“Clearly countries must assess the use of this technology”

POSTED: 01/30/12 1:59 PM

Wescot-Williams at Canto meeting

St. Maarten – Prime Minister Sarah Wescot-Williams believes that a critical question in the current debate on whether the internet is a human or civil right is: how does the development of broadband access influence a country’s human development index with specific focus on the education and knowledge indices. The question is part of the feature address delivered at the opening of the 28th annual general meeting of the Caribbean National Telecommunications Organization (Canto).
The discussion on whether the internet is a human or civil right was sparked by “political upheavals” across the globe. The French courts have already taken the position that internet access is a human right, but the United Nations continues to debate the matter.
“The broadband experience has changed the way we live, the way we do business, the way we move, the way we communicate and the way we learn and teach. It has changed the way that government and their constituents act, and interact. The wider spread this experience (the broadband experience) is, the more impactful this is on entire communities and individual lives,” Wescot-Williams said as she framed her point.

Later she’d add, “Clearly countries will have to assess their individual digital divide to promote through all means possible, affordable access to broadband by their citizens, and to promote education and information regarding the use of this technology. National telecoms have a role to play where this is concerned. Remember that it is not only about the bottom line.”
Sunday’s opening for the annual general meeting included many references to the power of broadband. There was also some home grown concerns about the role government must play in the continued roll out of broadband.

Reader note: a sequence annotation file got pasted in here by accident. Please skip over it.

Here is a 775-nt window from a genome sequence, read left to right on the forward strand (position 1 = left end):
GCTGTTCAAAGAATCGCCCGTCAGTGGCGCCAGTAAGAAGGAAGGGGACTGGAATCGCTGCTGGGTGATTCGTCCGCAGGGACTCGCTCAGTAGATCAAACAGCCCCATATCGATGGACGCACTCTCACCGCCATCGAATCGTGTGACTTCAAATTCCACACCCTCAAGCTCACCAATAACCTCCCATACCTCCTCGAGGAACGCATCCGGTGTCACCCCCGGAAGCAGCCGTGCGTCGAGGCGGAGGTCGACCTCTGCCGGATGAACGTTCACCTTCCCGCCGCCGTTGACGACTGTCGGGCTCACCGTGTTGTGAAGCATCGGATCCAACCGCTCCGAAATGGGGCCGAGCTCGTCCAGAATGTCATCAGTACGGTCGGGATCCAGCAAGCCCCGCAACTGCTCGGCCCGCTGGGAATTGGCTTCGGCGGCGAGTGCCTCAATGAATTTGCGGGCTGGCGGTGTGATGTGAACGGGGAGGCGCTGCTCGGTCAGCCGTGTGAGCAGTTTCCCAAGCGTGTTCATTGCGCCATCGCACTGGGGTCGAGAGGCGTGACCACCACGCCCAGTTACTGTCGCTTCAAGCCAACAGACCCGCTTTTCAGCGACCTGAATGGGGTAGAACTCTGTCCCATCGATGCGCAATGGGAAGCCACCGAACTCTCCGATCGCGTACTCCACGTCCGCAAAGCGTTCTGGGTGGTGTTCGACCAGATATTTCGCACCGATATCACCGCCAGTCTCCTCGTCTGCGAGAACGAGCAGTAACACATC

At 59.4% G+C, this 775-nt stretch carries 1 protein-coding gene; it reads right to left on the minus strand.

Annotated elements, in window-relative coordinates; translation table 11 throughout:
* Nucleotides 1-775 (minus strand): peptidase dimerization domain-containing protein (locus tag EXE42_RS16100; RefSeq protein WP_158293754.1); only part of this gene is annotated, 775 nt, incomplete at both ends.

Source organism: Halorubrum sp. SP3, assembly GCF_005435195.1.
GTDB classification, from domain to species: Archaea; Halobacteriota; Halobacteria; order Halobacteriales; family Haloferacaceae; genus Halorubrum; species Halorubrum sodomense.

“Broadband will save the lives of communities and enhance businesses. One of the things we’re looking at is fiber to home. We have given St. Maarten everything it deserves and it’s now up to the government to ensure that broadband is used for the development of the people,” Chief Financial Officer of the Telem Group of Companies Helma Etnel said.

Canto officials are already brimming with praise for the host telecommunications provider and nation with the body’s Operations and Human Resource Manager Theresa Wankin said they were glad to be in “the United Nations of the Caribbean.” Watkins and Canto Chairman Dirk Currie also used the opening to press members to participate fully in the meetings over the next two days.
“The discussions that began on Sunday in our four working committees will continue well into Monday and Tuesday. We will be developing new services and revisiting current ones and identifying training needs and projects. Canto can only play its role with the help of its members. This is a forum to network and do business,” Wankin said.
Later Currie added, “Since change is a consistent factor in our business it is necessary to gain continue feedback. Also let us make sure each of our nations benefits from technology and all users are well educated in the benefits of technology.”

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